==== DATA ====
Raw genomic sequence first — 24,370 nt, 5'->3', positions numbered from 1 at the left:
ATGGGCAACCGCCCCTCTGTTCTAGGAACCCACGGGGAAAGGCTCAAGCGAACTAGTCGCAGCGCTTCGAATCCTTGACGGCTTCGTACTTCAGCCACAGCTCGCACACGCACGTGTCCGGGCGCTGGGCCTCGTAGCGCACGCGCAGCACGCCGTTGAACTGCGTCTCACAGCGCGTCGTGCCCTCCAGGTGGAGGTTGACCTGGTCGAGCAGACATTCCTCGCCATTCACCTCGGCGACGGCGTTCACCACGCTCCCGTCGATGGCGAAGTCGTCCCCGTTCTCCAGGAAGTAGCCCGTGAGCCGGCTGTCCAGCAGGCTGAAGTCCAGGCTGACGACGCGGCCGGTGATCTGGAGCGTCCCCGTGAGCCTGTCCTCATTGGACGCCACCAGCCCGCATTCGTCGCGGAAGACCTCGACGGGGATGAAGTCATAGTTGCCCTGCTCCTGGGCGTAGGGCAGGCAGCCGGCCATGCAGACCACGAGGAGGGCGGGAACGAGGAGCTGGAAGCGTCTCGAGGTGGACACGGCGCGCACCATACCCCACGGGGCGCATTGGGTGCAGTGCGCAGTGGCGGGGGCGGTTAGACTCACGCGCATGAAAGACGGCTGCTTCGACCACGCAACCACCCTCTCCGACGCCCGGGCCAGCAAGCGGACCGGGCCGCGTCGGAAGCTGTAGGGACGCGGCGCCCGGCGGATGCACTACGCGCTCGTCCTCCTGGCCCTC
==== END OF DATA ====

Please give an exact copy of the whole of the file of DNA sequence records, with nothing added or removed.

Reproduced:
Raw genomic sequence first — 24,370 nt, 5'->3', positions numbered from 1 at the left:
ATGGGCAACCGCCCCTCTGTTCTAGGAACCCACGGGGAAAGGCTCAAGCGAACTAGTCGCAGCGCTTCGAATCCTTGACGGCTTCGTACTTCAGCCACAGCTCGCACACGCACGTGTCCGGGCGCTGGGCCTCGTAGCGCACGCGCAGCACGCCGTTGAACTGCGTCTCACAGCGCGTCGTGCCCTCCAGGTGGAGGTTGACCTGGTCGAGCAGACATTCCTCGCCATTCACCTCGGCGACGGCGTTCACCACGCTCCCGTCGATGGCGAAGTCGTCCCCGTTCTCCAGGAAGTAGCCCGTGAGCCGGCTGTCCAGCAGGCTGAAGTCCAGGCTGACGACGCGGCCGGTGATCTGGAGCGTCCCCGTGAGCCTGTCCTCATTGGACGCCACCAGCCCGCATTCGTCGCGGAAGACCTCGACGGGGATGAAGTCATAGTTGCCCTGCTCCTGGGCGTAGGGCAGGCAGCCGGCCATGCAGACCACGAGGAGGGCGGGAACGAGGAGCTGGAAGCGTCTCGAGGTGGACACGGCGCGCACCATACCCCACGGGGCGCATTGGGTGCAGTGCGCAGTGGCGGGGGCGGTTAGACTCACGCGCATGAAAGACGGCTGCTTCGACCACGCAACCACCCTCTCCGACGCCCGGGCCAGCAAGCGGACCGGGCCGCGTCGGAAGCTGTAGGGACGCGGCGCCCGGCGGATGCACTACGCGCTCGTCCTCCTGGCCCTC